The ASUS Eee PC has had the market to itself for the past
few months when it comes to sub-$400 sub-notebooks. The two-pound Eee
PC 4G comes with a 7" 800x480 widescreen display, 630Mhz Celeron M
processor, 512MB of DDR2 memory, a 4GB solid-sate disk (SSD) running Xandros
The Eee PC, however, is finally getting some competition in
the form of the two-pound Everex CloudBook (formerly
known as the NanoBook). The CloudBook also retails for $399 and comes with
better specs than ASUS' popular Eee PC.
The CloudBook features a 1.2GHz VIA C7-M ULV processor, 30GB
(4200RPM) HDD, 4-in-1 media reader, two USB 2.0 ports, DVI output, a 1.3MP
webcam, 4-cell battery (good for 5 hours of battery life) and the gOS
V2 "Rocket" operating system. Like the Eee PC, the CloudBook has
a 7" 800x480 widescreen display, 802.11g wireless and a 10/100 network
"The overwhelming success of our gPC desktop generated
countless inquires from customers seeking additional Open Source mobile
platforms," remarked Everex General Manager John Lin. "With the launch of the new CloudBook
our vision remains the same: Provide
mainstream users with their favorite applications wrapped in a no-compromise,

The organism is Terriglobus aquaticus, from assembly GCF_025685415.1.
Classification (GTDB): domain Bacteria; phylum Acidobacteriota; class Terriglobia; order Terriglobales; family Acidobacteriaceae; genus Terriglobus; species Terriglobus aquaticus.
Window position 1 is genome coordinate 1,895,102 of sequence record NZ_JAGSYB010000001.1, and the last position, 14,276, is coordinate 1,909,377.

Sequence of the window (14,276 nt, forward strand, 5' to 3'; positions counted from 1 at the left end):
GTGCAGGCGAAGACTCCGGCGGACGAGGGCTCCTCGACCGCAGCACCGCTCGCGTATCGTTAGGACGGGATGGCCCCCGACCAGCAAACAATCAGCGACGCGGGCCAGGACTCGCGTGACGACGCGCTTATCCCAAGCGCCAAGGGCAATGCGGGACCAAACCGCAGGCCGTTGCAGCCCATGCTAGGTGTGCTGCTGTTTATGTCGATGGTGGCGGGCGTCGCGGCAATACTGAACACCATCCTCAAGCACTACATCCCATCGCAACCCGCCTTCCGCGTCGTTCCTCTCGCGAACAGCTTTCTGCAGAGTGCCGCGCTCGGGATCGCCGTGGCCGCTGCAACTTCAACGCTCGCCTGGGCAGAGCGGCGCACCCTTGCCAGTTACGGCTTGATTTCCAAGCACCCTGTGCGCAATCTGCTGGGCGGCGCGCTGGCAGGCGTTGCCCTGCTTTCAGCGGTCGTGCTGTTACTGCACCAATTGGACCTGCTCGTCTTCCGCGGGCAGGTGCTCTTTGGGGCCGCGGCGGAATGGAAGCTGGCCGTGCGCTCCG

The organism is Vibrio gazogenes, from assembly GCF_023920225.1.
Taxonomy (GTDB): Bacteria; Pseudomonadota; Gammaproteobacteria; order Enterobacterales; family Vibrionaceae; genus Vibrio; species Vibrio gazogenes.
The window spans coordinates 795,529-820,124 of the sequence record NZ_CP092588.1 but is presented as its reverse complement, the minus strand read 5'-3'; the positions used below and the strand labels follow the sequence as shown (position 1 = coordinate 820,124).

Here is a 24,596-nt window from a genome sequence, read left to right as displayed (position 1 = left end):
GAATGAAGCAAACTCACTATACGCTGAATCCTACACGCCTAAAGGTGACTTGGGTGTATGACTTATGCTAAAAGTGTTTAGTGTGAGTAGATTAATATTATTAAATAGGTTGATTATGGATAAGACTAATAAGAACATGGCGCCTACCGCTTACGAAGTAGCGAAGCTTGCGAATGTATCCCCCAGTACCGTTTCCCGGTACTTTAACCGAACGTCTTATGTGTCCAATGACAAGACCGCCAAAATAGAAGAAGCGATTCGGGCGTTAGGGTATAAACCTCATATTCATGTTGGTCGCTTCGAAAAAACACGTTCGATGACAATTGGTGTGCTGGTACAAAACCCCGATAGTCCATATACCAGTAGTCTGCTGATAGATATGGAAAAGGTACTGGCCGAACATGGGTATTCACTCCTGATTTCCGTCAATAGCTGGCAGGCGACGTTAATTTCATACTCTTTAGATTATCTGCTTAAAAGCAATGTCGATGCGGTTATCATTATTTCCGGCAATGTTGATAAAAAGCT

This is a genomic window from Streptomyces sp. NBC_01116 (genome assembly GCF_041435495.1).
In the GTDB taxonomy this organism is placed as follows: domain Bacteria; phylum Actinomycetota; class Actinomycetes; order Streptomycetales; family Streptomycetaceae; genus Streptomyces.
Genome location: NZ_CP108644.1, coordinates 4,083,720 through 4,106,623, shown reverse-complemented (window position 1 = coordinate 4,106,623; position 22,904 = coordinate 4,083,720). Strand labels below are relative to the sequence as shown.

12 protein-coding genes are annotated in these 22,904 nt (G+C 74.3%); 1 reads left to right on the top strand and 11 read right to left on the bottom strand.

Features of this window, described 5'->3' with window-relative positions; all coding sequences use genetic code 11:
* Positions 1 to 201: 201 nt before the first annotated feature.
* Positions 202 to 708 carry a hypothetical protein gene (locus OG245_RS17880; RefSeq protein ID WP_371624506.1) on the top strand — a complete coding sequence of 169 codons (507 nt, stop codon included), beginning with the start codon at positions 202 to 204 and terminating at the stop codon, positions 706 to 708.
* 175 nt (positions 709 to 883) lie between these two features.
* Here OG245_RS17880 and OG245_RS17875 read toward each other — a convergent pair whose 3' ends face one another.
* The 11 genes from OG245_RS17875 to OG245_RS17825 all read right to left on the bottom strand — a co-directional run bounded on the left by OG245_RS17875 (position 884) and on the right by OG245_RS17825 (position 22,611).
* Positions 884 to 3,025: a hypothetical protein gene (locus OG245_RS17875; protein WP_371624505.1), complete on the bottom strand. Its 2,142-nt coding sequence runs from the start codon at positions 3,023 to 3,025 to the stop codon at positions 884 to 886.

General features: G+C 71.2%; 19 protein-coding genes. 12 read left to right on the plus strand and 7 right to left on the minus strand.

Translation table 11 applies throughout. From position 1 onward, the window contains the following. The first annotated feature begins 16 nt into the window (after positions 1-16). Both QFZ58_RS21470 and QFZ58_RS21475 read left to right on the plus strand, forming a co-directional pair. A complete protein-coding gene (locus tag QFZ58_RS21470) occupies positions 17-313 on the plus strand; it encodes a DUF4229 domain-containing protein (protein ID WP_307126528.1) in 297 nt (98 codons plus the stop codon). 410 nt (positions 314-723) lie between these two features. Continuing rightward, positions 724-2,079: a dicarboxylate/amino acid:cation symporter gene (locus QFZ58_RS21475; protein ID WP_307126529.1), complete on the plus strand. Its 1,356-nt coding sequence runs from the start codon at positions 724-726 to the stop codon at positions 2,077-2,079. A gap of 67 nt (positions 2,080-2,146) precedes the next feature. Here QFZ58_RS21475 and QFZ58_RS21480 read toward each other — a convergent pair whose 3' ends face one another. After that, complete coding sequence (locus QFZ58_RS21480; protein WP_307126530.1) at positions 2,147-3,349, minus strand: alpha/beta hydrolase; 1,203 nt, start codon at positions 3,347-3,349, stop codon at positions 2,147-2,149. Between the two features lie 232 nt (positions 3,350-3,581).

low-cost, consumer friendly product."
ASUS had better get on the ball with its second
generation Eee PC because Everex is definitely upping the ante with
comparison to the Eee PC -- especially when it comes to storage space. The Eee
PC maxes out at 8GB of storage space and that is with the $499
8G model. The Eee PC might have the advantage of faster response times with
its SSD, but it’s really hard to ignore 30GB of storage space in a device of
similar dimensions – even if the HDD only spins at a mere 4,200 RPM.
Everex was able to incorporate a 30GB HDD and longer battery
life in a form-factor that mirrors the Eee PC (9.06" x 6.73 x 1.16"
for the CloudBook vs. 8.9" x 6.3" x 1.3" for the Eee PC) -- even
the weight for the two devices is exactly the same.
The first shipments of Everex CloudBooks are already on
their way for sale on Wal-Mart.com. Wal-Mart.com sales will begin on January
25; however, there is no indication that Wal-Mart brick and mortar stores will
carry the CloudBook.
The introduction of the CloudBook marks another missed
opportunity for Microsoft to win over an expanding portion of the computer market.
If the Everex CloudBook turns out to be as popular as the Eee PC (with Wal-Mart’s
backing, that shouldn’t be a problem), Microsoft might find itself in the
position of trying to rethink its strategy on inexpensive, lightweight
operating systems for ultra-mobile devices.
quote: Just because you are not interested makes this an invalid worthless product?
quote: That is certainly not what the OP implied. They merely do not understand the usage model of such a device.Education, not flaming, is what is needed here.